Tuscaloosa plans to go live with Larky in mid-January. At launch, discounts can be accessed when a person tells the merchant he's a CU member or shows the discount prompt on his smartphone. Down the road, the CU would like to see the technology work seamlessly with its credit or debit cards.

Burbank, Calif.'s Partners FCU - which serves the Walt Disney Co. - also inked a deal with Larky. It sees the mobile app as a means to add value to the membership and to help the institution become top of smartphone as it continues its work to pursue unique ways to engage its members or woo new ones.

Like Tuscaloosa, the $1.3 billion-asset institution discovered the program through Filene and quickly got onboard. Partners, after all, had been seeking a couponing app to digitize what had been a list of discounts printed on a physical magazine.

Mike Terzian, chief marketing officer at Partners, said the institution also sees the app as a way to help keep the brand top of mind and drive engagement even when plastic cards go out of style.

But to start with, Larky pitches its technology as a way to grow wallet share and loyalty at the moment a person may most require a reminder.

"People forget to use [discounts] at the right time and place," said Andrew Bank, co-founder of Larky.

"We wanted to create an experience like a lark where [people] walk around town and are surprised with unexpected discounts."

For now, Larky requires credit union members to download a separate mobile app. It is in talks about integration possibilities with some of the vendors that smaller institutions depend on, so the rewards experience could work with financial institutions' existing mobile apps.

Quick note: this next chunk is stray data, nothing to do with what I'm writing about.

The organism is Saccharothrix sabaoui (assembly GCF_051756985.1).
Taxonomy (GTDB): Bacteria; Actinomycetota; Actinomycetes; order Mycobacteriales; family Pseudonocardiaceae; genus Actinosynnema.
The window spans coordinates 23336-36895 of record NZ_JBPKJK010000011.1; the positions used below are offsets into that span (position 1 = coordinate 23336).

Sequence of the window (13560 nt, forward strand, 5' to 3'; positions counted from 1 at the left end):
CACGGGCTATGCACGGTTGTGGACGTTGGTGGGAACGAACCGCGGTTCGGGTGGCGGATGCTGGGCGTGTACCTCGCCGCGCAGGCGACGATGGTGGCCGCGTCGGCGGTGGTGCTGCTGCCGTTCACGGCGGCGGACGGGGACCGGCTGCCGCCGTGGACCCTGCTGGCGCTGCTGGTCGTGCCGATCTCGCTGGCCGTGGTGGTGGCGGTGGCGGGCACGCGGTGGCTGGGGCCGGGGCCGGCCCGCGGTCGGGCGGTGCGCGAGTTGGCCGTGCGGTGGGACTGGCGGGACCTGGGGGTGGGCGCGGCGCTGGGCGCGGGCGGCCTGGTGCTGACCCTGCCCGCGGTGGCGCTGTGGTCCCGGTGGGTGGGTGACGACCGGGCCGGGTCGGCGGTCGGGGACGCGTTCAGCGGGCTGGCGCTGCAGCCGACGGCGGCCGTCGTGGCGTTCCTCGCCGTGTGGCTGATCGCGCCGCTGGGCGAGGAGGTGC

Some digital offers - meant to improve on the Groupon business model -have failed. PerkStreet Financial, which partnered with banks to distribute cash back on debit purchases, closed shop in August 2013 because it ran out of money.

Around the same time, Ally Bank rescinded a merchant-funded program it had it place. Consumer fatigue with offers and confusing redemption processes have discouraged uptake. And consumers tend to want to pay with the plastic that earns them the most points.

Missed Opportunity?

Still, Larky sees a missed opportunity. Analysts have recommended that financial institutions crunch their data to become consumers' digital advocates. One way to do this is by delivering shopping advice; Larky is working on another.

Soon, Bank said, customers will be able to search for a product online and get pitched with a message like this: "You have a discount here, compliments of ABC Credit Union. Click here to use your discount."

Partners FCU also sees an opportunity to use the technology to pitch its own services down the road. Perhaps the FI could shoot over an offer for a preapproved loan while someone is shopping for a car on an auto lot, for example.

"That's our roadmap," said Terzian. "It's adding value in appropriate ways."